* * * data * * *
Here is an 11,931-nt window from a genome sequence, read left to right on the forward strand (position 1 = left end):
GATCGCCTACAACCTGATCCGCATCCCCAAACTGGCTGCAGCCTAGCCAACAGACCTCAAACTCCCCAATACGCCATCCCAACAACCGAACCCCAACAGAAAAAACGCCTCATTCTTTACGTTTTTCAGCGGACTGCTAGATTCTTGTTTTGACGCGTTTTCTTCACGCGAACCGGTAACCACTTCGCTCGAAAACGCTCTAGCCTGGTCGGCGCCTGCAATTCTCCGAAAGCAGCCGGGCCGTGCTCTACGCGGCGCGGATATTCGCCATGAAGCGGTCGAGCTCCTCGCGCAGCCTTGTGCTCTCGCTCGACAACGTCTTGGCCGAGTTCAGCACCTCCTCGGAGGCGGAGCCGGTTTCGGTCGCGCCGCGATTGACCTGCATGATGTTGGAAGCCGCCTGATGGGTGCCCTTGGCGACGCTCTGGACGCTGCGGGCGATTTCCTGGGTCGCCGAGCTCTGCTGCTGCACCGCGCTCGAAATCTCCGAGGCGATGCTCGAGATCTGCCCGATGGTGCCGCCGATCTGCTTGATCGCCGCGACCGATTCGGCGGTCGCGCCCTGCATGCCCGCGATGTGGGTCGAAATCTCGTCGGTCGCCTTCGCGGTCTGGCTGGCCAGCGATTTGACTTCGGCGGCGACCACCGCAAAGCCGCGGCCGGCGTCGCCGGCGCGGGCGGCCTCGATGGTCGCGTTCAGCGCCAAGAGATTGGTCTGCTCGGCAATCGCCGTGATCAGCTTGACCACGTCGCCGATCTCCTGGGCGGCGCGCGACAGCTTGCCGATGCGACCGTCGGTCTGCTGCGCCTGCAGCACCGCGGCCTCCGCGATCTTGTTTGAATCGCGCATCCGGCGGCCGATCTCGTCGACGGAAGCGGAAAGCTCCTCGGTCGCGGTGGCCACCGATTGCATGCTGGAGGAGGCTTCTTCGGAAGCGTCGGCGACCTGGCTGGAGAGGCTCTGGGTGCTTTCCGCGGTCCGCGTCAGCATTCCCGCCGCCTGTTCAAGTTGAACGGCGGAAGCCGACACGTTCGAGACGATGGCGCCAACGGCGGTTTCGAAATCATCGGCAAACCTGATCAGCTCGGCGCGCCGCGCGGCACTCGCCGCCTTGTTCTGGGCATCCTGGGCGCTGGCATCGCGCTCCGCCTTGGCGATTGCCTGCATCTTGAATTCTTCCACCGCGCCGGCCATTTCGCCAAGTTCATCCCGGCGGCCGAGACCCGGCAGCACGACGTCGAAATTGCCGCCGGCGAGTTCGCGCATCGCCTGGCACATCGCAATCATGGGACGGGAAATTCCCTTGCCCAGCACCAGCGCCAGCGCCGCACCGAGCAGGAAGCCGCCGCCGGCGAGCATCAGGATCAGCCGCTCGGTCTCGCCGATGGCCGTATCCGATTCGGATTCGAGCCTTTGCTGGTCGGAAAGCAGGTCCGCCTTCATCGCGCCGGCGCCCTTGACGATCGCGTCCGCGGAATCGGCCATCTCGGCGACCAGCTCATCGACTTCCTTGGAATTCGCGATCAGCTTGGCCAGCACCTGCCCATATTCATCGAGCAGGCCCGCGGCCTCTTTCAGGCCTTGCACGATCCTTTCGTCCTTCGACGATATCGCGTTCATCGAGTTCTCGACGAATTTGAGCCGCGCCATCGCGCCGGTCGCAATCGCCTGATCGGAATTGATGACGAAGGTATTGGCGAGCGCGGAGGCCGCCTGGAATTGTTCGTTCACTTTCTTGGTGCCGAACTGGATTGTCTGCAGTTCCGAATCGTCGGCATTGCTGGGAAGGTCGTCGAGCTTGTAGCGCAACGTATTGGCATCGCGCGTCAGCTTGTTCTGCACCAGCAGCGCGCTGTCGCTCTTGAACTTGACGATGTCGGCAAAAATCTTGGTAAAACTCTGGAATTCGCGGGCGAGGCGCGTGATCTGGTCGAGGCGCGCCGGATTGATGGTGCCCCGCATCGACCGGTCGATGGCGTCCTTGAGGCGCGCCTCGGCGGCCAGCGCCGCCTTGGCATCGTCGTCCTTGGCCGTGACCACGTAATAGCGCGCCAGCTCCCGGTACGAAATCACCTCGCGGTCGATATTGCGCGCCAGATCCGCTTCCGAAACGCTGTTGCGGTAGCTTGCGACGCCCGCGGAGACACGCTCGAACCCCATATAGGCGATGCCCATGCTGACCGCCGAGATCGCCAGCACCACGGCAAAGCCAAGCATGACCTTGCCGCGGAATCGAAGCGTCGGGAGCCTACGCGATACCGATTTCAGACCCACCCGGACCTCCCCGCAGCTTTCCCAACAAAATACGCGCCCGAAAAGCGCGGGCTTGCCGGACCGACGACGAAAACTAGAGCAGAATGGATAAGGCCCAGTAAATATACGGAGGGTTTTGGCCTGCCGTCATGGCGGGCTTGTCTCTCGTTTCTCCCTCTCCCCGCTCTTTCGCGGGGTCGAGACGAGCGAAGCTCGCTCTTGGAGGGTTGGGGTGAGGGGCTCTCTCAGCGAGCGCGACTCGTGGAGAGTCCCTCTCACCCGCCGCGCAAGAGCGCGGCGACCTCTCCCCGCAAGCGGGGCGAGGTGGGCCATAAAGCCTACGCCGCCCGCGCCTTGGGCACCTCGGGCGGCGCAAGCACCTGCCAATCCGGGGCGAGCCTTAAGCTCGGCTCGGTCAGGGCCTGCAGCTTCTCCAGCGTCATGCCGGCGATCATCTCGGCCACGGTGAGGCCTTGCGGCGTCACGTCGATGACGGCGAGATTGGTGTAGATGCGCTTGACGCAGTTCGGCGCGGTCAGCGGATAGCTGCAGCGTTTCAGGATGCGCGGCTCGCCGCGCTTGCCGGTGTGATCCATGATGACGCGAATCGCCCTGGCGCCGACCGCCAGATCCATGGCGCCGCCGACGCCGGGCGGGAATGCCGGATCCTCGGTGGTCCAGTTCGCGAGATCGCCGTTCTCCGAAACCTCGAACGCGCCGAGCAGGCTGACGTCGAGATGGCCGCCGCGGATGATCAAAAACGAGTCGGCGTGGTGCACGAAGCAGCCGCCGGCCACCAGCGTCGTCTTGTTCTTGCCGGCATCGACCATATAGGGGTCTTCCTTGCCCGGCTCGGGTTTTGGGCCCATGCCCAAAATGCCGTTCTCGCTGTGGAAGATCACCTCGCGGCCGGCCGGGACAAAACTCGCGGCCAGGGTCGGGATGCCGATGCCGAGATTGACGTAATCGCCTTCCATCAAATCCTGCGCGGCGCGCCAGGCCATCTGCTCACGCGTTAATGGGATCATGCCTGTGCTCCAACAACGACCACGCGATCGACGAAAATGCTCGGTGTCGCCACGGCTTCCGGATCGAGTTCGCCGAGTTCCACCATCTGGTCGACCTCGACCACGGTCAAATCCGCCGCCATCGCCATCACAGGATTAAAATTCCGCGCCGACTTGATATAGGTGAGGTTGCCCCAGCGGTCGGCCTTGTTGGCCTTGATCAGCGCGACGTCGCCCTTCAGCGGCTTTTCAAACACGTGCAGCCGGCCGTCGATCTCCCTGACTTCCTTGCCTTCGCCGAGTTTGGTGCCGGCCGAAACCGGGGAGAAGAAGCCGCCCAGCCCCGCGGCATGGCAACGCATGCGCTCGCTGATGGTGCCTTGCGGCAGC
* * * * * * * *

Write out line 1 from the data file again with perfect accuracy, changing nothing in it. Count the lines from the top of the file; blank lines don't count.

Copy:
Here is an 11,931-nt window from a genome sequence, read left to right on the forward strand (position 1 = left end):